Friday, March 20, 2020

Fourth Sunday of Lent Year A

Readings: 1 Sam 16:1,6-7,10-13; Eph. 5:8-14; Jn 9:1-41

Light and darkness, sight and blindness are the contrasting images in the readings of this Sunday, also called Laetare Sunday which means Rejoice Sunday. On this Sunday, we pause to rejoice and celebrate the good news that Christ heals our spiritual blindness in our Baptism, and makes us witnesses of the truth. That is the meaning of the second Scrutiny celebrated this Sunday for those preparing for Baptism at Easter. The celebrant prays over the Candidates and anoints them with Holy Oil in a rite of exorcism, that symbolically restores their spiritual sight so that they begin to see Jesus and to follow him like the man born blind in the Gospel. For those already Baptized, Christ renews our vision as it were from 10/10 to 20/20 vision. Such a spiritual vision leads us to rejoice because we can now almost see as God sees (cf. 1 Sam 16:7). The entire liturgy this Sunday anticipates Easter Vigil in that it celebrates the mystery of Christ - the light of the world; the light that dispels the darkness of our minds and our hearts. We celebrate Christ who heals our spiritual blindness. The three readings draw a sharp contrast between light and darkness; spiritual sight and spiritual blindness.

The story of the man born blind in the Gospel is not so much about the man being healed, but about seeing as God sees. Here we meet a blind man with sight, as compared to the learned Pharisees who are spiritually blind. The Gospel reminds us that our Baptism illuminates us to see and embrace God’s vision, life, goodness and truth. Our Baptism commits us to be bearers of the truth and to confront the relativism and spiritual blindness of the world with the truth. The passage clearly contrasts light and darkness, faith and the rejection of the truth. These contrasts emerge from the controversy with the Pharisees. Because they are in the darkness of their own prejudice, they refuse to recognize Jesus as the messiah; they refuse to acknowledge that Jesus has the power to heal the blind man. The healing of the blind man gives Jesus the opportunity to show forth once again his own true divine identity for all to see and believe. In the story, Jesus not only gives the blind man his physical sight, but he also gives him the light of faith. When Jesus asks the blind man if he knows the Son of Man, he says, “Who is he sir that I may believe in him?” Jesus says to him, “You have seen him, the one speaking with you is he.” The man then makes his profession of faith, “I do believe, Lord.” On the other hand, the Pharisees are stubbornly blind to Christ and even attribute his miracle to Satan. The story is not simply about the healing of the man born blind and the Pharisee refusing to accept the power of Christ to perform such a miracle. Rather, the story is about you and me in moments of our own spiritual blindness and darkness. However, we need to focus on the Joy of the Gospel this Sunday, namely that in baptism, Christ has healed our blindness and given us the light of faith, so that, like the healed blind man, we may proclaim Him boldly despite the opposition from those still in darkness. The message we take home is threefold. 1) Jesus heals our spiritual blindness so we can see our brothers and sisters as God sees them. 2) Like the blind man, we have been healed. We have become fearless disciples, ready to give our time, talent and treasure in witness to Jesus Christ. 3) As faithful disciples, we must not allow relativism, dishonesty and the distortion of the truth to dim our light, because Christ is our Light.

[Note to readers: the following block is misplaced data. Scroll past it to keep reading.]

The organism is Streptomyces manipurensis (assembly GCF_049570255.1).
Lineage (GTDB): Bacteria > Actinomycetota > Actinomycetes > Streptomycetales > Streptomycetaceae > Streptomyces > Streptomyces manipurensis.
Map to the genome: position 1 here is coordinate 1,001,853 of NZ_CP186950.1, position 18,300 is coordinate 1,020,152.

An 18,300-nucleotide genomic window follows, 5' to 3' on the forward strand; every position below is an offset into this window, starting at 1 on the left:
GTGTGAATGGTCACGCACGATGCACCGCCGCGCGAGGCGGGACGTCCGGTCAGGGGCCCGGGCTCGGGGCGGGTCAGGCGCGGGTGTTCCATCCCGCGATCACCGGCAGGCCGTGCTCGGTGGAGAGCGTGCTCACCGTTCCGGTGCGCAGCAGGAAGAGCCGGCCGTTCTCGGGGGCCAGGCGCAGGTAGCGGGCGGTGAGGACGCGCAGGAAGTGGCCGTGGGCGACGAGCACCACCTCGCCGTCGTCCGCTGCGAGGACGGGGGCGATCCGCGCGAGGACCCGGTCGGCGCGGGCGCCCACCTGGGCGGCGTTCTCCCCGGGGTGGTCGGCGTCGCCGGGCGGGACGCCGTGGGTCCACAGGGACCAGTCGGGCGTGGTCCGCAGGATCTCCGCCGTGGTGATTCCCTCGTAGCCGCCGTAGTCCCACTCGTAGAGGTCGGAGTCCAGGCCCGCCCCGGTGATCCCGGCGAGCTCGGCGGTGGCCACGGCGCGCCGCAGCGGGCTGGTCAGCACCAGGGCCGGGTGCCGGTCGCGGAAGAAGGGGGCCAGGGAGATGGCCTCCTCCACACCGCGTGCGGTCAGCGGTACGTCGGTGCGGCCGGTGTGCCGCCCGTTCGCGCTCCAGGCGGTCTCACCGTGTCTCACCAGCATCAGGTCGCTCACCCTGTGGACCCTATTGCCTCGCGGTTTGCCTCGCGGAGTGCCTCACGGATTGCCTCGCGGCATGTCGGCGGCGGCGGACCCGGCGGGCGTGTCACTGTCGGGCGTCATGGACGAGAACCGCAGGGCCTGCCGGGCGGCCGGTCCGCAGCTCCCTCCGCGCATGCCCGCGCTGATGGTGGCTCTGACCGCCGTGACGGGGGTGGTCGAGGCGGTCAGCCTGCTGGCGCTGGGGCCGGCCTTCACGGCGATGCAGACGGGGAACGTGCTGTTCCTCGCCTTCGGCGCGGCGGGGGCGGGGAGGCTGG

©2020 John S. Mbinda

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